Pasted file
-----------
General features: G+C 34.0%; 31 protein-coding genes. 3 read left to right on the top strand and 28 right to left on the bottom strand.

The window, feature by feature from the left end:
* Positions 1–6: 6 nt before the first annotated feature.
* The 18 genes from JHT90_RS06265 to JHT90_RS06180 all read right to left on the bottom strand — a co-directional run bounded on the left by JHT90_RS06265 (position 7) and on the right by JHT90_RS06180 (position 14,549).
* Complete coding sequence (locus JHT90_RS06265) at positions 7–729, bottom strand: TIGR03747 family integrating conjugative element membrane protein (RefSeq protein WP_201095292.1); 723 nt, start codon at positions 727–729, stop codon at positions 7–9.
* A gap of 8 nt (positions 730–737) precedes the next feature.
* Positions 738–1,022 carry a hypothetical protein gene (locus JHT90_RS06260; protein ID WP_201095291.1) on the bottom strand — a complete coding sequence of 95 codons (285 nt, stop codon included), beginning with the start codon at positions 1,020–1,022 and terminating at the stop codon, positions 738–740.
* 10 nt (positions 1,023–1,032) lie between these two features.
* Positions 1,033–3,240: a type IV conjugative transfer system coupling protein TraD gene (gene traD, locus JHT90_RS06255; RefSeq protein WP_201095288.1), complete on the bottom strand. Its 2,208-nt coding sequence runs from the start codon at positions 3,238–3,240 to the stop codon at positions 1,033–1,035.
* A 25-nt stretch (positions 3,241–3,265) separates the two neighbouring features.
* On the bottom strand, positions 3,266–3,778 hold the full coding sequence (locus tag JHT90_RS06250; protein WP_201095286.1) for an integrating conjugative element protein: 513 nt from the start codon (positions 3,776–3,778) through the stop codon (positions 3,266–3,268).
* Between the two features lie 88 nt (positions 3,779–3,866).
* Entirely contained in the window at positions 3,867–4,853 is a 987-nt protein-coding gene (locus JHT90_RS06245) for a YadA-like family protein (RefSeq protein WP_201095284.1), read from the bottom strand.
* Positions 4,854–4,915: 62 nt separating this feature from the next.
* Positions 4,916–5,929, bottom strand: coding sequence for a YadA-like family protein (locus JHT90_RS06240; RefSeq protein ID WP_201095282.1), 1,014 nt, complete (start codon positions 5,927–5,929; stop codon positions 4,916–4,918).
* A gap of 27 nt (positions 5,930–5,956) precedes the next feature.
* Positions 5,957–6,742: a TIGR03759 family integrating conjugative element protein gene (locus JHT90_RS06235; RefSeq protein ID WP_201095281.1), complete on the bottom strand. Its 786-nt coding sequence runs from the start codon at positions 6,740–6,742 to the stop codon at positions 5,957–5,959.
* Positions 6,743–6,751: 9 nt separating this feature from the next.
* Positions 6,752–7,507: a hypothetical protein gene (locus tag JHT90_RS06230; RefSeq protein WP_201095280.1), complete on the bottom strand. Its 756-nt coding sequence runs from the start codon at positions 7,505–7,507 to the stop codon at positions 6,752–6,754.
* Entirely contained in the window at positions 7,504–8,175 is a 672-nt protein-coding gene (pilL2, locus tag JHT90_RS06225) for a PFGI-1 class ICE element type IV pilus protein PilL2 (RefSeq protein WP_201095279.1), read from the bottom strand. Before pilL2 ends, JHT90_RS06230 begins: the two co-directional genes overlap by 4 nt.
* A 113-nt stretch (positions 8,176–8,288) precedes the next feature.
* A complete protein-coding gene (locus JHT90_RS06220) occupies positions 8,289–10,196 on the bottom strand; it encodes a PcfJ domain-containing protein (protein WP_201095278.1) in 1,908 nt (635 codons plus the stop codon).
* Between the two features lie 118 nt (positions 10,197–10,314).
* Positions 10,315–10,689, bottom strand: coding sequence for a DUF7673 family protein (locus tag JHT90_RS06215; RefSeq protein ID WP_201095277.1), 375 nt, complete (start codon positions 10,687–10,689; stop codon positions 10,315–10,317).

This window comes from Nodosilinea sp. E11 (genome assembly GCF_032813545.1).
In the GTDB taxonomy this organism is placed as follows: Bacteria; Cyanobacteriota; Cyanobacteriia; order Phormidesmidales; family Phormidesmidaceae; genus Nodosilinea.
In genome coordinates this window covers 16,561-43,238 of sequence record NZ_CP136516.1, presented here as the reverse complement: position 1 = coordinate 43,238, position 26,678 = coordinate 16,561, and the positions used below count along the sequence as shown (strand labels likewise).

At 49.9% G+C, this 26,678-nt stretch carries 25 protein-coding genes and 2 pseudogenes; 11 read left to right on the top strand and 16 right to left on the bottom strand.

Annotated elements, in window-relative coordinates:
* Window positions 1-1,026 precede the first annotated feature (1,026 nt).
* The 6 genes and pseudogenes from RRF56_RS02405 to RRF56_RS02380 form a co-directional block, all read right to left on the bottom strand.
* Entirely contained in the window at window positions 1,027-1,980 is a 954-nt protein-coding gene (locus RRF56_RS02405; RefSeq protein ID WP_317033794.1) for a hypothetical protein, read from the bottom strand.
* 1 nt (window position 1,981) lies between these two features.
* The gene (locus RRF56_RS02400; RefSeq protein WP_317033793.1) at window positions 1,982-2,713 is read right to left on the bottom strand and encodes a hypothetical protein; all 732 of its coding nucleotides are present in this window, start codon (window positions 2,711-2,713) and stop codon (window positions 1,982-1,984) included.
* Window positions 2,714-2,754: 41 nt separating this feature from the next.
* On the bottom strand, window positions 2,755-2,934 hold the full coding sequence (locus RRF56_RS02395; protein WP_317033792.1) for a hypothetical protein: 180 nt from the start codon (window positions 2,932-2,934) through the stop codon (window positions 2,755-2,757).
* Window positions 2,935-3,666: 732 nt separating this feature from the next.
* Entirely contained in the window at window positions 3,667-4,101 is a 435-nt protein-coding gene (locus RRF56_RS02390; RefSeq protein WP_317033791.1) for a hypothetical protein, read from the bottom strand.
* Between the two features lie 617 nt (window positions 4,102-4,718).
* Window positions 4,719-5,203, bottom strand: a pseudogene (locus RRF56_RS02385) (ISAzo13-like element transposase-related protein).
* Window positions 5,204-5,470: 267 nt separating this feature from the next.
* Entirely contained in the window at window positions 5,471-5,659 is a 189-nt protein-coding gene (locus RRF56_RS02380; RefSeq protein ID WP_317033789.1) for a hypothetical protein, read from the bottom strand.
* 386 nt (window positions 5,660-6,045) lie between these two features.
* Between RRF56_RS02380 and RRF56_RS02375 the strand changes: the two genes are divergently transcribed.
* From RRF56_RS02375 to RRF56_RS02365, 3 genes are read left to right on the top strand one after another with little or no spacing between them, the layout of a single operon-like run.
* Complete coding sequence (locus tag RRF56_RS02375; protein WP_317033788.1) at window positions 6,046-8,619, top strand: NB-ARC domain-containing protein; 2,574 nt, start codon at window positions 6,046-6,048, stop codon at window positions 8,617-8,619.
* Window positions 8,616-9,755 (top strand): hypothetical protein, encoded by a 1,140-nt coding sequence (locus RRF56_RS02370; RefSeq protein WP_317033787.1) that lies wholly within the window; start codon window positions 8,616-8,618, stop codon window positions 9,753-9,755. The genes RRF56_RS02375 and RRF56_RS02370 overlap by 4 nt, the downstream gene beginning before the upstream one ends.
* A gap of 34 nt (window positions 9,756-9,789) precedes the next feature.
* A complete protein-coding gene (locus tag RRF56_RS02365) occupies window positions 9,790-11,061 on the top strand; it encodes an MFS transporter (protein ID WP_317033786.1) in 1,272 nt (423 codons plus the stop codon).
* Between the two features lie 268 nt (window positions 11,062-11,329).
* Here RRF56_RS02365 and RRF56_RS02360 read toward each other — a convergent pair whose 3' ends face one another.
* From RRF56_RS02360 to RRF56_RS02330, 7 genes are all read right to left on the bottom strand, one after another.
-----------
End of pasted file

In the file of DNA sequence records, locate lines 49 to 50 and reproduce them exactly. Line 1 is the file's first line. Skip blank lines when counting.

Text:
* A complete protein-coding gene (locus tag RRF56_RS02365) occupies window positions 9,790-11,061 on the top strand; it encodes an MFS transporter (protein ID WP_317033786.1) in 1,272 nt (423 codons plus the stop codon).
* Between the two features lie 268 nt (window positions 11,062-11,329).